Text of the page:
The Energy and Commerce committee held opening statements yesterday on the markup of H.R. 3548, the North American Energy Access Act. Republican members touted the pipeline's numerous economic and energy security benefits while some Democrats attempted to distract the debate by suggesting the pipeline would be built to facilitate oil exports.
"This argument is nothing more than red herring," said Energy and Power Subcommittee Chairman Ed Whitfield (R-KY).
Whitfield pointed to a Department of Energy memorandum which refutes Democrats' argument that the oil transported by Keystone would be sent to China, concluding Gulf Coast refineries will likely consume additional Canadian oil sands well in excess of what would be provided by the Keystone XL pipeline. It also concludes that exports of Canadian oil sands from Port Arthur, Texas, are unlikely.
To suggest the Keystone XL pipeline would be built to ship oil to China defies both common sense and economic sense. If the goal were to get Canadian oil to Asian markets, it would be far easier to build a much shorter pipeline to the west and ship the oil to China--a project Canada is considering now that President Obama has further-delayed the pipeline's construction.
"We have been told that the new pipeline is not designed to increase supplies here, but rather to export supplies from the Gulf to other countries, including China. But that doesn't pass the common sense test," said Energy and Commerce Chairman Fred Upton (R-MI). "The real risk of losing out on this energy comes from not building the pipeline. If the U.S. refuses to allow this project to move forward, then not a single drop will come through Keystone XL to refiners in the Midwest and Gulf Coast. The Canadian government would have little choice, as they have made clear, but to pursue other markets for its growing oil production, including construction of a pipeline to the Pacific coast for export to China."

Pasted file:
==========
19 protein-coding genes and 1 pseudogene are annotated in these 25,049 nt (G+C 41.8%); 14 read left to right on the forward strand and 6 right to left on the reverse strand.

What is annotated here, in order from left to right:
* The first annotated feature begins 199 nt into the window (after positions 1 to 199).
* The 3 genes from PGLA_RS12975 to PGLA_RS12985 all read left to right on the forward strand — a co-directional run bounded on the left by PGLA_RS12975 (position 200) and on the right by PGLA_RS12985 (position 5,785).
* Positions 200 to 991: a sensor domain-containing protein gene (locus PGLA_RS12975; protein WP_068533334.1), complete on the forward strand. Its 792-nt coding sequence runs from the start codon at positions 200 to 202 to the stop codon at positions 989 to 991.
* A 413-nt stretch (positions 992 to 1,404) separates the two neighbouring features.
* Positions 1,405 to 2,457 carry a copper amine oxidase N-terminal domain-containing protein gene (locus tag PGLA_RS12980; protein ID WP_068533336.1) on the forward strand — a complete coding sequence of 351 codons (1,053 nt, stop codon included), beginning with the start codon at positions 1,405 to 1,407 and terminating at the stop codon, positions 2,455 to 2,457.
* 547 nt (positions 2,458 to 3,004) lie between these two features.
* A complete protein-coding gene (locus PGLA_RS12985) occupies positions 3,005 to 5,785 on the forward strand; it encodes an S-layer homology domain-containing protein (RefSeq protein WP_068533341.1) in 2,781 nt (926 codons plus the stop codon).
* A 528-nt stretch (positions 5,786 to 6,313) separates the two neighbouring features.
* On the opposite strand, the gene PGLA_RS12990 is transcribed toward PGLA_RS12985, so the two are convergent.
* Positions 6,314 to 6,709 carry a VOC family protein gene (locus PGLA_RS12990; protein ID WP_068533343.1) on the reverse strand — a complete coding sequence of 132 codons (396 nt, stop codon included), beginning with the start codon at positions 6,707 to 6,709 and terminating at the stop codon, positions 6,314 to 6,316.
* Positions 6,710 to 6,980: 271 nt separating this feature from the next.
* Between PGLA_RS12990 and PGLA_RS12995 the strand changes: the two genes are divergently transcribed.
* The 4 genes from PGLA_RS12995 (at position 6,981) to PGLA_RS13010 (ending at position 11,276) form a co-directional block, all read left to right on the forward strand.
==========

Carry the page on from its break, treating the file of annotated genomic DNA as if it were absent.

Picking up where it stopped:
The U.S. needs oil to supply our refineries and fuel our economy, but our oil supply is currently threatened by instability and political turmoil in nations that may not share our interests, or may be outright hostile towards us. The primary benefit of linking Canadian supplies to U.S. refineries and markets is not to export petroleum products, but rather to increase our energy supplies from our friend and ally so that we can displace imports from unfriendly nations.
"The Keystone XL pipeline will greatly enhance America's energy security. With this proposed pipeline our crude imports from Canada could reach 4 million barrels a day by 2020, twice what we currently import from the Persian gulf. Enhancing our energy partnership from Canada will strengthen America's energy future. Each additional drop of oil from Canada offsets a drop of OPEC oil," said Rep. Lee Terry (R-NE), author of H.R. 3548.
The U.S. is both the largest importer of oil and the world's largest consumer of petroleum products. Common sense dictates that the goods from Keystone XL will get consumed here in the U.S., but flexibility is essential to a functional market. Factors such as economic ups and downs and energy efficiency gains have a major impact on our energy needs at any given time. But one thing that won't fluctuate is our need for jobs--including those that will be created to build this pipeline. To punish refiners and manufacturers with unnecessary restrictions would be counterproductive.